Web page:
SEMINARS

MonthWeekDay
December 2018
Monday Tuesday Wednesday Thursday Friday Saturday Sunday
November 26, 2018 November 27, 2018 November 28, 2018 November 29, 2018

Category: SeminarsDeep learning architectures and training methods by Loris Felardos (Inria + IBPC)

Deep learning architectures and training methods by Loris Felardos (Inria + IBPC)
November 30, 2018 December 1, 2018 December 2, 2018
December 3, 2018 December 4, 2018 December 5, 2018 December 6, 2018

Category: Seminarskeynote du LIG

keynote du LIG
December 7, 2018 December 8, 2018 December 9, 2018
December 10, 2018 December 11, 2018 December 12, 2018 December 13, 2018

Category: SeminarsLearning with minimal information in continuous games, by Mario Bravo (Univ. de Chile)

Learning with minimal information in continuous games, by Mario Bravo (Univ. de Chile)
December 14, 2018 December 15, 2018 December 16, 2018
December 17, 2018 December 18, 2018

Category: SeminarsReservation Strategies for Stochastic Jobs by Guillaume Aupy (Inria Bordeaux)

Reservation Strategies for Stochastic Jobs by Guillaume Aupy (Inria Bordeaux)
December 19, 2018 December 20, 2018 December 21, 2018 December 22, 2018 December 23, 2018
December 24, 2018 December 25, 2018 December 26, 2018 December 27, 2018 December 28, 2018 December 29, 2018 December 30, 2018
December 31, 2018 January 1, 2019 January 2, 2019 January 3, 2019 January 4, 2019 January 5, 2019 January 6, 2019
  • November 22, 2018 @ Bat IMAG, 306 -- Conception et analyse des systèmes IoT : les promesses de l’approche systèmes complexes, by Pascale Primet (Inria, Lyon)

    L’Internet des Objets (IoT) est l'extension d’Internet à des dispositifs et à des lieux du monde physique. Cette extension ouvre de nombreuses opportunités techniques et économiques mais, comme toute technologie nouvelle, apporte de multiples questions scientifiques, environnementales, éthiques and sociétales. Ainsi, malgré l’explosion du nombre de déploiements “internet des objets” à des fins de preuves de concepts, la mise en oeuvre opérationnelle de l’IoT est freinée par la lenteur des décisions, la complexité et les risques de la technologie et de ses applications.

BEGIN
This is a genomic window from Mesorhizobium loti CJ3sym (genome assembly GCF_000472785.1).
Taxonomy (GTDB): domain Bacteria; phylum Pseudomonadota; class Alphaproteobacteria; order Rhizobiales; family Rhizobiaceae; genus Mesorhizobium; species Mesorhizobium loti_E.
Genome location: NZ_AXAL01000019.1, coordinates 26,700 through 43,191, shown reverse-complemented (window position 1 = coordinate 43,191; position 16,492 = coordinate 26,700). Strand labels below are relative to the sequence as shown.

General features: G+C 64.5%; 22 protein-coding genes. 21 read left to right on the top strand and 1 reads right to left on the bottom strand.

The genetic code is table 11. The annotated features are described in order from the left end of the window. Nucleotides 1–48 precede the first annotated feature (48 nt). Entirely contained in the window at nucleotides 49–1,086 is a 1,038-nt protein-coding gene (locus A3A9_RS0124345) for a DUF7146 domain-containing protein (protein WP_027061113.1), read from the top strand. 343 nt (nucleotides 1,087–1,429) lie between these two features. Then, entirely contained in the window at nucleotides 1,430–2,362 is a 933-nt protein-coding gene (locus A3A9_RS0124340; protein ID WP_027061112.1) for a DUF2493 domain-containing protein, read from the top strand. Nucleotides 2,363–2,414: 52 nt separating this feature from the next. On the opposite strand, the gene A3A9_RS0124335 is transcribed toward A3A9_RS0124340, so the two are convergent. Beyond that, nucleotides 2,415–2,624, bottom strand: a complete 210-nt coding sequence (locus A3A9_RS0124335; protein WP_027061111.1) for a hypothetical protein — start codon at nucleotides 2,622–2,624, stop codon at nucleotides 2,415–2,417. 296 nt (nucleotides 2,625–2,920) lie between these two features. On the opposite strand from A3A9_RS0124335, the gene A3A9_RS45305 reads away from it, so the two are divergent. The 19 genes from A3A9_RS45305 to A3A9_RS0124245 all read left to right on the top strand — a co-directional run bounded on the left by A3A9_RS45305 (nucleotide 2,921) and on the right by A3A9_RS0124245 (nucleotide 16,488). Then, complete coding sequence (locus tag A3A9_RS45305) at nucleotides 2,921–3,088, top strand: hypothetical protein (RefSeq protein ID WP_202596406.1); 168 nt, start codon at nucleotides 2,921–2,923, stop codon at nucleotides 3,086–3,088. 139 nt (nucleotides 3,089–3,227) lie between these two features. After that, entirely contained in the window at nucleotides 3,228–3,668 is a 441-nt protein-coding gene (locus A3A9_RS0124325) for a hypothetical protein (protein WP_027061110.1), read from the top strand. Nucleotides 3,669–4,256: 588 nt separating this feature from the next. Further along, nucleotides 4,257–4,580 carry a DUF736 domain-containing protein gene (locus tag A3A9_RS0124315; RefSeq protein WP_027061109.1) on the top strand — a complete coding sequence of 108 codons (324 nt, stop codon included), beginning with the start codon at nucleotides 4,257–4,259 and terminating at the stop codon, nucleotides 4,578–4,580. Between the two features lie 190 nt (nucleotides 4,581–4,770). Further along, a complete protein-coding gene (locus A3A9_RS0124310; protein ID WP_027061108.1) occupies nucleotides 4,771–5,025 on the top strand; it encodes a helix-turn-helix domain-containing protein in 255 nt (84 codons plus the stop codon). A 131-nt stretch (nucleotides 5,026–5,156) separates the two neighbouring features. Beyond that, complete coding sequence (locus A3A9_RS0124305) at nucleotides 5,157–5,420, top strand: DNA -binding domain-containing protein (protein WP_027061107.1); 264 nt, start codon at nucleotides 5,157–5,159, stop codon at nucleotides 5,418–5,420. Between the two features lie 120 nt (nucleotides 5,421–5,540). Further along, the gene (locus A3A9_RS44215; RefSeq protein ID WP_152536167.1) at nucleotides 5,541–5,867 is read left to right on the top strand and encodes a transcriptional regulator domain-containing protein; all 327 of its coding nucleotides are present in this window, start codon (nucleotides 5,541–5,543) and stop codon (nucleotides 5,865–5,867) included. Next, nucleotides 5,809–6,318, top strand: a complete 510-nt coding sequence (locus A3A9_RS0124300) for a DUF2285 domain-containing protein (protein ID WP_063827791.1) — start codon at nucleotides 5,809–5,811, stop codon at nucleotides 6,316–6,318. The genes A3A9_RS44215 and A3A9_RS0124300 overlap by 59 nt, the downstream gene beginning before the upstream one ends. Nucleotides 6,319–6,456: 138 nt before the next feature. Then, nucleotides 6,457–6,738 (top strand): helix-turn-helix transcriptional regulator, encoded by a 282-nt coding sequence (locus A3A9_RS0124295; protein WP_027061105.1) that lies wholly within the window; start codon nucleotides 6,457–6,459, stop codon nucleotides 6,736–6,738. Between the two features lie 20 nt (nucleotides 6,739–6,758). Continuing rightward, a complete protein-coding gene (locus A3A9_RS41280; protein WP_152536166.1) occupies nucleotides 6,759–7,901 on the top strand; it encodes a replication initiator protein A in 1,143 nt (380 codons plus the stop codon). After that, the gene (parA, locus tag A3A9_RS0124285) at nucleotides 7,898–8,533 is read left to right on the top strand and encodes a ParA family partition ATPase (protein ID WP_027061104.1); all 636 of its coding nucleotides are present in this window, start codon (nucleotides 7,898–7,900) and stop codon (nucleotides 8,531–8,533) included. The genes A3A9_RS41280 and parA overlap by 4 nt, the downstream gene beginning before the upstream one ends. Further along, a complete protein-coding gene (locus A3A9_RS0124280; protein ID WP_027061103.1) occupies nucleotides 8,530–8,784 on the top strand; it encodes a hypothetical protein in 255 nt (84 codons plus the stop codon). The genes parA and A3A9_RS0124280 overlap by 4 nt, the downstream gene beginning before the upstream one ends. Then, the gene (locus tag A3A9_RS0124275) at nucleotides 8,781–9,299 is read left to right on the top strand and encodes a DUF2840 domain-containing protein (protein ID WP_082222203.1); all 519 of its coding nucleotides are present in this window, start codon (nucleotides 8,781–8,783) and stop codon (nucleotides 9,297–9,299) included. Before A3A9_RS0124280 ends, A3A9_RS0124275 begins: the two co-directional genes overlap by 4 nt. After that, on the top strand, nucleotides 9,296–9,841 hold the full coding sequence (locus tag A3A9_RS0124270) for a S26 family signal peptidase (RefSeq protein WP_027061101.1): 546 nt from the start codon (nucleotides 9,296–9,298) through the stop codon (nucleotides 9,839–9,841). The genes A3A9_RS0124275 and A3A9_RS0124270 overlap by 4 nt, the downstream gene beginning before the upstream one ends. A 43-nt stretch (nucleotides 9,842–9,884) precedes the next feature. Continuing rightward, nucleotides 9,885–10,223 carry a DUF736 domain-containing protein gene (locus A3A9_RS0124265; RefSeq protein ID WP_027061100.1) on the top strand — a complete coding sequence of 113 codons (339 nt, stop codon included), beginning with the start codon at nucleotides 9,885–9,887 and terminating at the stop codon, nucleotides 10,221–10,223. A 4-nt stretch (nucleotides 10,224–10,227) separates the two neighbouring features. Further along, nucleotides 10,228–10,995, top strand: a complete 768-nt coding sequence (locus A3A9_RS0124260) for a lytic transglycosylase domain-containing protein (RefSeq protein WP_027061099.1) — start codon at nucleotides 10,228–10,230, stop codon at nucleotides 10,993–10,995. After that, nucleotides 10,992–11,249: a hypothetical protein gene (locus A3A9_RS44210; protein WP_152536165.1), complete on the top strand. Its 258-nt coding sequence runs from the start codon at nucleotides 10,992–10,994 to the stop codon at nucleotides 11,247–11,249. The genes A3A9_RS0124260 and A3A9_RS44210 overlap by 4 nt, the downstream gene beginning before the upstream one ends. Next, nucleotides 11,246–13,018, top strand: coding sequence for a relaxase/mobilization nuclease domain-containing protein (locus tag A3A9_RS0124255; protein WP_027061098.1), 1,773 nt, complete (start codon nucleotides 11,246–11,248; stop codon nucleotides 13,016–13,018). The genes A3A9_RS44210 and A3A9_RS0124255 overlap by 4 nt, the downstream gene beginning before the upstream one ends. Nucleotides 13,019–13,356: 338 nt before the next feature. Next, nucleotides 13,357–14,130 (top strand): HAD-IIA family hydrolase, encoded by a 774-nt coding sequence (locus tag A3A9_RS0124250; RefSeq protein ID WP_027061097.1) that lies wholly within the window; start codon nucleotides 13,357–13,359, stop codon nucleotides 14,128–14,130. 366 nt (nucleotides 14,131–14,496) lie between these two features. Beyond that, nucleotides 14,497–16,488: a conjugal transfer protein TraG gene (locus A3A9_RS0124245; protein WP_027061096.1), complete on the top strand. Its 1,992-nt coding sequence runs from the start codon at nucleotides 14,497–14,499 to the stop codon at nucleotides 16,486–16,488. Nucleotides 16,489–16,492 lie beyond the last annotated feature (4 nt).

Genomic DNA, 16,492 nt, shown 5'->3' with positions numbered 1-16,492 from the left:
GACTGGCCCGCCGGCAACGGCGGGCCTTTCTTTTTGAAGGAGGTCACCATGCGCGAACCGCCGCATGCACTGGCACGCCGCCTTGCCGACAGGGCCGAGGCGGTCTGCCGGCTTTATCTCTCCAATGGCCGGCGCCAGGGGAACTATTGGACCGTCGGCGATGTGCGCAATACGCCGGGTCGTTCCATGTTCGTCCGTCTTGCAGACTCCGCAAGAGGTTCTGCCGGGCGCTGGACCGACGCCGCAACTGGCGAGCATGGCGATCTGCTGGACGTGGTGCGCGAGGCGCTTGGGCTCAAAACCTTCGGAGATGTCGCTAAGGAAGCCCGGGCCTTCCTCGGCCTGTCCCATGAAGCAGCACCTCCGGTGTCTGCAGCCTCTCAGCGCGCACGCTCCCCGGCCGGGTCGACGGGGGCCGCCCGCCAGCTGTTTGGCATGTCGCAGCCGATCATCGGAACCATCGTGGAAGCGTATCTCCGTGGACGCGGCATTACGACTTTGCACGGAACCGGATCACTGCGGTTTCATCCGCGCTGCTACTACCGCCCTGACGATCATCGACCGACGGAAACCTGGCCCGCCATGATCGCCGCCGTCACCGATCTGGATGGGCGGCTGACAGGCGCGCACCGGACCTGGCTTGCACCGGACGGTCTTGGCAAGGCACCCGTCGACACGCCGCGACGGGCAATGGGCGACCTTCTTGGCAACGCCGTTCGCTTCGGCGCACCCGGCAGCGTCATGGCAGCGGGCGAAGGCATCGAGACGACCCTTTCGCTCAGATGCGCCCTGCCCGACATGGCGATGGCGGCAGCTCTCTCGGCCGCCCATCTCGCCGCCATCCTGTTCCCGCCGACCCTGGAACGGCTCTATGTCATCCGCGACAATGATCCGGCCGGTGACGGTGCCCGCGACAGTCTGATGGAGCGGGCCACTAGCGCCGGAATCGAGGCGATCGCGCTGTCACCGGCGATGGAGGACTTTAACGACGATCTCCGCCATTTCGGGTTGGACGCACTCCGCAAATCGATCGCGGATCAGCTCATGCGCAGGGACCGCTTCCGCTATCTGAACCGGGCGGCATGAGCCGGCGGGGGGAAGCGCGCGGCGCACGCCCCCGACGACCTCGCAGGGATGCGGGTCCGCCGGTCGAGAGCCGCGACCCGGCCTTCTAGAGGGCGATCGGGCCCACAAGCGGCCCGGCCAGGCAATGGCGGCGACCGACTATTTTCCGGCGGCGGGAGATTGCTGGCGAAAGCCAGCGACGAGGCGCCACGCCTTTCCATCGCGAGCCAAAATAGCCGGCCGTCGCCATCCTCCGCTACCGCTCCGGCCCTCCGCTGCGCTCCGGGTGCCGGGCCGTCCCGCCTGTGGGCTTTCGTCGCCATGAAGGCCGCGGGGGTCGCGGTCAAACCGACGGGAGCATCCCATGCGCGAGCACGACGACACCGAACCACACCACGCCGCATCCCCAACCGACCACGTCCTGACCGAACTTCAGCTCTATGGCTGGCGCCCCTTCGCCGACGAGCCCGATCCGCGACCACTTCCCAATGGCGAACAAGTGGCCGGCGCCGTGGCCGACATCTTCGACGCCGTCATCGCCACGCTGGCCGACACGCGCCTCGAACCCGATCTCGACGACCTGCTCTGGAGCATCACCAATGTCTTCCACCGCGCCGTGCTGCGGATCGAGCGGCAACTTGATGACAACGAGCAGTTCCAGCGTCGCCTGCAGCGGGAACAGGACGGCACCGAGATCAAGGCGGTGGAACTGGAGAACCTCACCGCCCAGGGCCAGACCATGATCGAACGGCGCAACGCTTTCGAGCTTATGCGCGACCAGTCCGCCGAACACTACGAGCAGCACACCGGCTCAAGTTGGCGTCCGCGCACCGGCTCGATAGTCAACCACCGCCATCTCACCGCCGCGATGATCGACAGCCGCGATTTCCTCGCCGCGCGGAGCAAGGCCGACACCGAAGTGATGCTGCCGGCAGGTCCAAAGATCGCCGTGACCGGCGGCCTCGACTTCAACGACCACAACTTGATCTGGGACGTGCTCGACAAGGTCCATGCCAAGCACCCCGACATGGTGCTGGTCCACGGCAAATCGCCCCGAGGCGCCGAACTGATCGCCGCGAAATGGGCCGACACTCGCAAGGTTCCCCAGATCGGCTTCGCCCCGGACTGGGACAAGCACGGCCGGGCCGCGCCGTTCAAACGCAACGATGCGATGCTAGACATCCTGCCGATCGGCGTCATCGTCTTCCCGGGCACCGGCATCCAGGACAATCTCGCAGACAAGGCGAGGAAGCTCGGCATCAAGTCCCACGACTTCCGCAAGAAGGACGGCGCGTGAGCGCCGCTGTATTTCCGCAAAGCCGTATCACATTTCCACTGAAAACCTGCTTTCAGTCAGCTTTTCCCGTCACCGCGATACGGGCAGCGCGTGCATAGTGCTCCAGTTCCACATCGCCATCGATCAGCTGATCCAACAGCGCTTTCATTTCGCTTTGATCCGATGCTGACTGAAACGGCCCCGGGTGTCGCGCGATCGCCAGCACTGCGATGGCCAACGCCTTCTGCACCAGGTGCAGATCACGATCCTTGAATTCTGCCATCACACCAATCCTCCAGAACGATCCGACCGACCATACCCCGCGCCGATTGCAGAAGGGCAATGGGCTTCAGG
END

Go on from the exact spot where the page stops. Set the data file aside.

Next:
Nous pensons que la théorie des systèmes complexes est un outil particulièrement pertinent pour étudier ces questions difficiles et aider à la conception et à l’analyse des systèmes et des services d’objets connectés.
    Dans cet explosé, nous illustrons, au travers d’exemples concrets, les caractéristiques spécifiques “système complexe” des environnements IoT. Nous présentons ensuite le modèle conceptuel basé sur des agents, que nous développons dans la plate-forme StackiLab pour caractériser et modéliser un système IoT dynamique afin d’en construire un “jumeau numérique” personnalisé et évolutif. Nous montrons comment la simulation de scénarios basés sur l'instantiation de ce modèle permettrait la mise en perspective de différentes solutions d’architecture, de dimensionnement, de planification, de choix technologiques ou d’étudier, à partir d’une même représentation abstraite, des questions orthogonales telles que la rentabilité économique, l’analyse des risques, l’analyse des performances.
    Enfin nous ouvrons la discussion sur la complémentarité et la possible integration de cette approche avec les méthodes classiques de modélisation et d’analyse de réseaux et de systèmes distribués pour affiner notre compréhension de ces systèmes.

  • November 29, 2018 @ Bâtiment IMAG (406) -- Deep learning architectures and training methods by Loris Felardos (Inria + IBPC)

    The past few years have seen a dramatic increase in the performance of deep learning architectures applied to fields ranging from computer vision and speech recognition to bio-informatics and drug design. This presentation will consist in three parts. Part 1 is an gentle introduction to the basic ideas that are crucial for training deep neural networks (like logistic regression, SGD and optimization methods). Part 2 focuses on the most common building blocks (convolutions, attention layers and skip connections) of practical neural architectures such as recurrent neural networks, generative models and the more recent graph convolutional networks. Finally, part 3 insists on the importance of carefully designed loss functions across a range a different training methods (may it be for supervised, semi-supervised or unsupervised learning).